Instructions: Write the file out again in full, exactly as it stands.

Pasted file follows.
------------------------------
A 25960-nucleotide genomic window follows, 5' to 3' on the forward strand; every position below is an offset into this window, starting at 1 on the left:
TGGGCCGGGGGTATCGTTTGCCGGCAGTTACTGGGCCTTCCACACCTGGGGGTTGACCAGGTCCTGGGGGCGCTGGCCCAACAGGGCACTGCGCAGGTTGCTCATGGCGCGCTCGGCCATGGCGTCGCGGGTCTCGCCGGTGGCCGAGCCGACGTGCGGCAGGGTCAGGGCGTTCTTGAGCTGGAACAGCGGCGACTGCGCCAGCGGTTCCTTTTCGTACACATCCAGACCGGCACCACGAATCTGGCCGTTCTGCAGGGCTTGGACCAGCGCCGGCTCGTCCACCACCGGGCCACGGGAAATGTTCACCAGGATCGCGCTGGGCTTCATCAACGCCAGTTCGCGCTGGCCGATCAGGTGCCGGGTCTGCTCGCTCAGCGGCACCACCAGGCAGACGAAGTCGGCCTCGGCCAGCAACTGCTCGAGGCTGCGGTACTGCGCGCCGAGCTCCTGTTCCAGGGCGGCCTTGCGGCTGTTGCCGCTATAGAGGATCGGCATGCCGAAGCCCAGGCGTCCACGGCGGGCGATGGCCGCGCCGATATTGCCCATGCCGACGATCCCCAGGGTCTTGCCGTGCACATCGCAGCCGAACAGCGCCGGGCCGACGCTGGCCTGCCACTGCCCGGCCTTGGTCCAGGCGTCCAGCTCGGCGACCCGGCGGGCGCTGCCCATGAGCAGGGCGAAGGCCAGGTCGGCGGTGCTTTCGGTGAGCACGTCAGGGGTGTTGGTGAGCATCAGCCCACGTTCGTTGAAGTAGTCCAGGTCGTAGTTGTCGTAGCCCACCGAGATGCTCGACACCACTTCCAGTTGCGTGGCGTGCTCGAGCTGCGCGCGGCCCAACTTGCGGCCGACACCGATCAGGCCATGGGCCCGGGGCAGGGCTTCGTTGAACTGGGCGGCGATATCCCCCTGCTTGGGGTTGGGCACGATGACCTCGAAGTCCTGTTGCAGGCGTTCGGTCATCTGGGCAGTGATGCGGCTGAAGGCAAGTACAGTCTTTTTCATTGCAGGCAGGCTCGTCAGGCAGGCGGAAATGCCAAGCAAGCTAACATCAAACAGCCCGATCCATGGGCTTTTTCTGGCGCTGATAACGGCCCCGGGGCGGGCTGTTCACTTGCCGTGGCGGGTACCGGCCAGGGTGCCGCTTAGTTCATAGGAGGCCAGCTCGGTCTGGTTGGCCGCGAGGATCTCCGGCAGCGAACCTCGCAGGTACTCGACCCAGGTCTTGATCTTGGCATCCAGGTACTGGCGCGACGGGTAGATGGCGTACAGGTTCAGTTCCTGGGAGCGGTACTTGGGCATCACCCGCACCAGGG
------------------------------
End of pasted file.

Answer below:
A 25960-nucleotide genomic window follows, 5' to 3' on the forward strand; every position below is an offset into this window, starting at 1 on the left:
TGGGCCGGGGGTATCGTTTGCCGGCAGTTACTGGGCCTTCCACACCTGGGGGTTGACCAGGTCCTGGGGGCGCTGGCCCAACAGGGCACTGCGCAGGTTGCTCATGGCGCGCTCGGCCATGGCGTCGCGGGTCTCGCCGGTGGCCGAGCCGACGTGCGGCAGGGTCAGGGCGTTCTTGAGCTGGAACAGCGGCGACTGCGCCAGCGGTTCCTTTTCGTACACATCCAGACCGGCACCACGAATCTGGCCGTTCTGCAGGGCTTGGACCAGCGCCGGCTCGTCCACCACCGGGCCACGGGAAATGTTCACCAGGATCGCGCTGGGCTTCATCAACGCCAGTTCGCGCTGGCCGATCAGGTGCCGGGTCTGCTCGCTCAGCGGCACCACCAGGCAGACGAAGTCGGCCTCGGCCAGCAACTGCTCGAGGCTGCGGTACTGCGCGCCGAGCTCCTGTTCCAGGGCGGCCTTGCGGCTGTTGCCGCTATAGAGGATCGGCATGCCGAAGCCCAGGCGTCCACGGCGGGCGATGGCCGCGCCGATATTGCCCATGCCGACGATCCCCAGGGTCTTGCCGTGCACATCGCAGCCGAACAGCGCCGGGCCGACGCTGGCCTGCCACTGCCCGGCCTTGGTCCAGGCGTCCAGCTCGGCGACCCGGCGGGCGCTGCCCATGAGCAGGGCGAAGGCCAGGTCGGCGGTGCTTTCGGTGAGCACGTCAGGGGTGTTGGTGAGCATCAGCCCACGTTCGTTGAAGTAGTCCAGGTCGTAGTTGTCGTAGCCCACCGAGATGCTCGACACCACTTCCAGTTGCGTGGCGTGCTCGAGCTGCGCGCGGCCCAACTTGCGGCCGACACCGATCAGGCCATGGGCCCGGGGCAGGGCTTCGTTGAACTGGGCGGCGATATCCCCCTGCTTGGGGTTGGGCACGATGACCTCGAAGTCCTGTTGCAGGCGTTCGGTCATCTGGGCAGTGATGCGGCTGAAGGCAAGTACAGTCTTTTTCATTGCAGGCAGGCTCGTCAGGCAGGCGGAAATGCCAAGCAAGCTAACATCAAACAGCCCGATCCATGGGCTTTTTCTGGCGCTGATAACGGCCCCGGGGCGGGCTGTTCACTTGCCGTGGCGGGTACCGGCCAGGGTGCCGCTTAGTTCATAGGAGGCCAGCTCGGTCTGGTTGGCCGCGAGGATCTCCGGCAGCGAACCTCGCAGGTACTCGACCCAGGTCTTGATCTTGGCATCCAGGTACTGGCGCGACGGGTAGATGGCGTACAGGTTCAGTTCCTGGGAGCGGTACTTGGGCATCACCCGCACCAGGG